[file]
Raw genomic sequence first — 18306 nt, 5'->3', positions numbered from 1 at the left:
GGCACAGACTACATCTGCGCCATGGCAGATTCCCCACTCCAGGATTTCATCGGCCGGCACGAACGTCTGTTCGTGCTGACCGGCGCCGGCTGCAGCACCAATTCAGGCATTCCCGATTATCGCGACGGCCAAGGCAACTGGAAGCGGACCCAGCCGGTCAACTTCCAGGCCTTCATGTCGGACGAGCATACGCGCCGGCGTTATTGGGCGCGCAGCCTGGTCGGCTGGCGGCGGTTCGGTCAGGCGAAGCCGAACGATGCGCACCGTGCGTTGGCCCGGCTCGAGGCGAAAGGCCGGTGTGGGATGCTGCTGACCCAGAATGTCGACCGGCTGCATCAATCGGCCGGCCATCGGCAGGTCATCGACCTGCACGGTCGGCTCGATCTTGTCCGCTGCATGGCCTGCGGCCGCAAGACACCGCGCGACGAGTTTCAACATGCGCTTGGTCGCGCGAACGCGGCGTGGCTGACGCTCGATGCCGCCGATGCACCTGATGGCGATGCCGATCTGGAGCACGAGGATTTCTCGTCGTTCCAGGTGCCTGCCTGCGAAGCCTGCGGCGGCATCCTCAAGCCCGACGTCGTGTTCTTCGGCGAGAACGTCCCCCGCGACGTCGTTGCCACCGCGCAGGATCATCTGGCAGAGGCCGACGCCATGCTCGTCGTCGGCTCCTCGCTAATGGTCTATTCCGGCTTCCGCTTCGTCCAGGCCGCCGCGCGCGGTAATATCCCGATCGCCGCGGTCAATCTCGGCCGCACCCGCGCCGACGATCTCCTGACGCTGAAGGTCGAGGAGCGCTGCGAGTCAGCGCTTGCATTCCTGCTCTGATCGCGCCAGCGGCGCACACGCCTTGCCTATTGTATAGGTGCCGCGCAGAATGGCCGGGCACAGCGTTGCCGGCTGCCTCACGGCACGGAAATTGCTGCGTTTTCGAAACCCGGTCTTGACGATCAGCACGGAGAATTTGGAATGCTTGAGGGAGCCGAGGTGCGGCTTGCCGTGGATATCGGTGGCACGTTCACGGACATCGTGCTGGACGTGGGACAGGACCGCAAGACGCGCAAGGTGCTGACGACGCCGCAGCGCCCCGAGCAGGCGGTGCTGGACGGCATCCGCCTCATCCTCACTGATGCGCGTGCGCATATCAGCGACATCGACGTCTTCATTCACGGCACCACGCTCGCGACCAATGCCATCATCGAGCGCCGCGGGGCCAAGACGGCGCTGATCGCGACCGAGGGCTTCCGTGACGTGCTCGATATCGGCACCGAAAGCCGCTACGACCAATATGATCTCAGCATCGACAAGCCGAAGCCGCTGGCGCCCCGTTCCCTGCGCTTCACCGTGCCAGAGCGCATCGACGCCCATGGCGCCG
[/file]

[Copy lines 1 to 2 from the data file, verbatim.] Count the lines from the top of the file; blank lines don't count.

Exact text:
Raw genomic sequence first — 18306 nt, 5'->3', positions numbered from 1 at the left:
GGCACAGACTACATCTGCGCCATGGCAGATTCCCCACTCCAGGATTTCATCGGCCGGCACGAACGTCTGTTCGTGCTGACCGGCGCCGGCTGCAGCACCAATTCAGGCATTCCCGATTATCGCGACGGCCAAGGCAACTGGAAGCGGACCCAGCCGGTCAACTTCCAGGCCTTCATGTCGGACGAGCATACGCGCCGGCGTTATTGGGCGCGCAGCCTGGTCGGCTGGCGGCGGTTCGGTCAGGCGAAGCCGAACGATGCGCACCGTGCGTTGGCCCGGCTCGAGGCGAAAGGCCGGTGTGGGATGCTGCTGACCCAGAATGTCGACCGGCTGCATCAATCGGCCGGCCATCGGCAGGTCATCGACCTGCACGGTCGGCTCGATCTTGTCCGCTGCATGGCCTGCGGCCGCAAGACACCGCGCGACGAGTTTCAACATGCGCTTGGTCGCGCGAACGCGGCGTGGCTGACGCTCGATGCCGCCGATGCACCTGATGGCGATGCCGATCTGGAGCACGAGGATTTCTCGTCGTTCCAGGTGCCTGCCTGCGAAGCCTGCGGCGGCATCCTCAAGCCCGACGTCGTGTTCTTCGGCGAGAACGTCCCCCGCGACGTCGTTGCCACCGCGCAGGATCATCTGGCAGAGGCCGACGCCATGCTCGTCGTCGGCTCCTCGCTAATGGTCTATTCCGGCTTCCGCTTCGTCCAGGCCGCCGCGCGCGGTAATATCCCGATCGCCGCGGTCAATCTCGGCCGCACCCGCGCCGACGATCTCCTGACGCTGAAGGTCGAGGAGCGCTGCGAGTCAGCGCTTGCATTCCTGCTCTGATCGCGCCAGCGGCGCACACGCCTTGCCTATTGTATAGGTGCCGCGCAGAATGGCCGGGCACAGCGTTGCCGGCTGCCTCACGGCACGGAAATTGCTGCGTTTTCGAAACCCGGTCTTGACGATCAGCACGGAGAATTTGGAATGCTTGAGGGAGCCGAGGTGCGGCTTGCCGTGGATATCGGTGGCACGTTCACGGACATCGTGCTGGACGTGGGACAGGACCGCAAGACGCGCAAGGTGCTGACGACGCCGCAGCGCCCCGAGCAGGCGGTGCTGGACGGCATCCGCCTCATCCTCACTGATGCGCGTGCGCATATCAGCGACATCGACGTCTTCATTCACGGCACCACGCTCGCGACCAATGCCATCATCGAGCGCCGCGGGGCCAAGACGGCGCTGATCGCGACCGAGGGCTTCCGTGACGTGCTCGATATCGGCACCGAAAGCCGCTACGACCAATATGATCTCAGCATCGACAAGCCGAAGCCGCTGGCGCCCCGTTCCCTGCGCTTCACCGTGCCAGAGCGCATCGACGCCCATGGCGCCG